Ohio River bridge plan calls for tolls on 3 spans

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The governors of Indiana and Kentucky on Monday agreed to use tolls to pay for two new Ohio River bridges and a revamped Interstate 65 bridge over the river, all in the Louisville metropolitan area.

Tolls ranging from about $1 per crossing for passenger vehicles with transponders to about $10 for semitrailers will begin once the first bridge is completed in 2017 or 2018 under a memorandum of understanding that outlines each state's terms and responsibilities for financing and building the new bridges.

Under the bi-state agreement, Indiana will oversee construction of what's being called East End bridge between Utica, Ind., and Prospect, Ky., linking the Lee Hamilton Expressway in Indiana and the Gene Snyder Freeway in Kentucky. The bridge will complete a loop around the east side of the metropolitan area.

Kentucky will oversee financing and construction of the downtown portion of the project: a new downtown bridge, the reconfigured Kennedy Bridge and upgrades of interchanges on both sides of the river.

Indiana Gov. Mitch Daniels said "decades of waiting for greater convenience and quality of life in the metro area will soon be over."

"Southern Indiana has tremendous economic prospects and these new bridges are the key to making them real," he said in a news release.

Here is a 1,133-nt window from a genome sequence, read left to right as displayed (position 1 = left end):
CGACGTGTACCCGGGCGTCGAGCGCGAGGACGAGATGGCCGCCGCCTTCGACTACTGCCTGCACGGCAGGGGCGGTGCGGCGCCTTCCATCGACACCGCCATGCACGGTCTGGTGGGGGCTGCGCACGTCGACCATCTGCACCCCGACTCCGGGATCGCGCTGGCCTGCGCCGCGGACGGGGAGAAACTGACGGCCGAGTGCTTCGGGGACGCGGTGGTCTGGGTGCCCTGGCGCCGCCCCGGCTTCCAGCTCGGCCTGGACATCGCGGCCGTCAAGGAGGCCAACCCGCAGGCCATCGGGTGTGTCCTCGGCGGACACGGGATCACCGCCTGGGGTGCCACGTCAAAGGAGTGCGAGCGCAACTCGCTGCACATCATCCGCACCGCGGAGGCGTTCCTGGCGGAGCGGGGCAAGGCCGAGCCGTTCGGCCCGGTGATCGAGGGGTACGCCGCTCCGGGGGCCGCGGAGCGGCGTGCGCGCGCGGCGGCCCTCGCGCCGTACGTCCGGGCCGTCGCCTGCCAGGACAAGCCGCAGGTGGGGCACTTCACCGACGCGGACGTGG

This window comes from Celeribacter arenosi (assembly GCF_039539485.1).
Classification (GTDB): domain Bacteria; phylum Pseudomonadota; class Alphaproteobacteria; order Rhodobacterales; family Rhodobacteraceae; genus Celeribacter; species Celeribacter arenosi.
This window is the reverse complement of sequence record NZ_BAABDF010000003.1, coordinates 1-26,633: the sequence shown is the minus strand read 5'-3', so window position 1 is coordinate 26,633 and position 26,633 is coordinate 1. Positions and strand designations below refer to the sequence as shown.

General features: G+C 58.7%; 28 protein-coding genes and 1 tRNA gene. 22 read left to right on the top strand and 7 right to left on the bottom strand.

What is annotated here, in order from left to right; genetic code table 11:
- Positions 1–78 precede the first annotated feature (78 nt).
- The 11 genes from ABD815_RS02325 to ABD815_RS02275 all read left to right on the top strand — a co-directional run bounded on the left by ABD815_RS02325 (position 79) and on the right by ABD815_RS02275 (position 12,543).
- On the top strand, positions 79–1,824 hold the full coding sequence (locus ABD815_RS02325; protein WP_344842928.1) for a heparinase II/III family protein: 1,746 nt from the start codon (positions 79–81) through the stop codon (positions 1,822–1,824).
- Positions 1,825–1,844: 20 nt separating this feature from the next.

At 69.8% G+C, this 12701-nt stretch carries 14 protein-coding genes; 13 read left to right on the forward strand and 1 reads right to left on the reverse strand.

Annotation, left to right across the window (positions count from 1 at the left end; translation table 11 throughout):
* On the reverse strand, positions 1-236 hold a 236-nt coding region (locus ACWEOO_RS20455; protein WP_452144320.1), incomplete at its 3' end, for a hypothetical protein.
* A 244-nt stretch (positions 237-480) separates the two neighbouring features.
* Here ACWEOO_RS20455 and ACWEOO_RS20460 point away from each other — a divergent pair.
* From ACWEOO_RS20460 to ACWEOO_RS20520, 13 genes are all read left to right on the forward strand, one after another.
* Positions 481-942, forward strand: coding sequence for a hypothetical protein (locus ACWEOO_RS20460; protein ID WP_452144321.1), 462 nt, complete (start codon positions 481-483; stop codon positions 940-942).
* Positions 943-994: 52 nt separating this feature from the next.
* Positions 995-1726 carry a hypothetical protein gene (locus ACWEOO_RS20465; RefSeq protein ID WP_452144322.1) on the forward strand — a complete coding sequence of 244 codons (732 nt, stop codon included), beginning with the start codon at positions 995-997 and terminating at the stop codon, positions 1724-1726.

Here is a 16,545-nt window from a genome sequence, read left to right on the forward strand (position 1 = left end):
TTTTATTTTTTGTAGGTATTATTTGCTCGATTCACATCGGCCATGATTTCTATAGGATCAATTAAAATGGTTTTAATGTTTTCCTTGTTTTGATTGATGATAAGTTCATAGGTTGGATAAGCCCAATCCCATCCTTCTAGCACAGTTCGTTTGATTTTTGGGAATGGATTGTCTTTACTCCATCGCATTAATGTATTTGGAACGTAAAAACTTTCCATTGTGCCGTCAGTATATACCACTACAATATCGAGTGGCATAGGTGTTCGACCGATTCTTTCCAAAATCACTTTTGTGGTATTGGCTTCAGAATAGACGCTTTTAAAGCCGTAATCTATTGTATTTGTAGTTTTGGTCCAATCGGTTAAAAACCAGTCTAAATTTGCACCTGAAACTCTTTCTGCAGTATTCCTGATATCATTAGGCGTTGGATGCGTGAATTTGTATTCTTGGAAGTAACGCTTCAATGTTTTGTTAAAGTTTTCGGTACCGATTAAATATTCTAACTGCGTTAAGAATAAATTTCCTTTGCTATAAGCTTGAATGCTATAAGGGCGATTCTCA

Kentucky Gov. Steve Beshear said, "Through cooperation and determination, we will achieve what this region has talked about — but been unable to deliver — for four decades."

The toll rates aren't set yet, but plans calls for $1 per crossing for frequent commuters in cars, SUVs and other passenger vehicles using transponders; about $2 for other cars, SUVs and passenger vehicles; about $5 for panel trucks and about $10 for semitrailers. Toll rates would be set and periodically adjusted by the two states' transportation and finance agencies and governed by the financing contracts and bond agreements the states reach with private companies.

Kentucky has pledged $536 million for the downtown portion of the project, and Indiana has committed $432 million, the news release said.

Indiana Department of Transportation spokesman Will Wingfield said Indiana will use a private company to finance the East End bridge, which is forecast to cost a total of nearly $1.3 billion, plus the cost of financing. Indiana will pay the $432 in milestone payments over eight years, then use proceeds from the tolls to pay off the remaining costs.

Kentucky will use a design-build approach with the Kentucky Public Transportation Infrastructure Authority issuing toll revenue bonds to help cover construction costs, the news release said.

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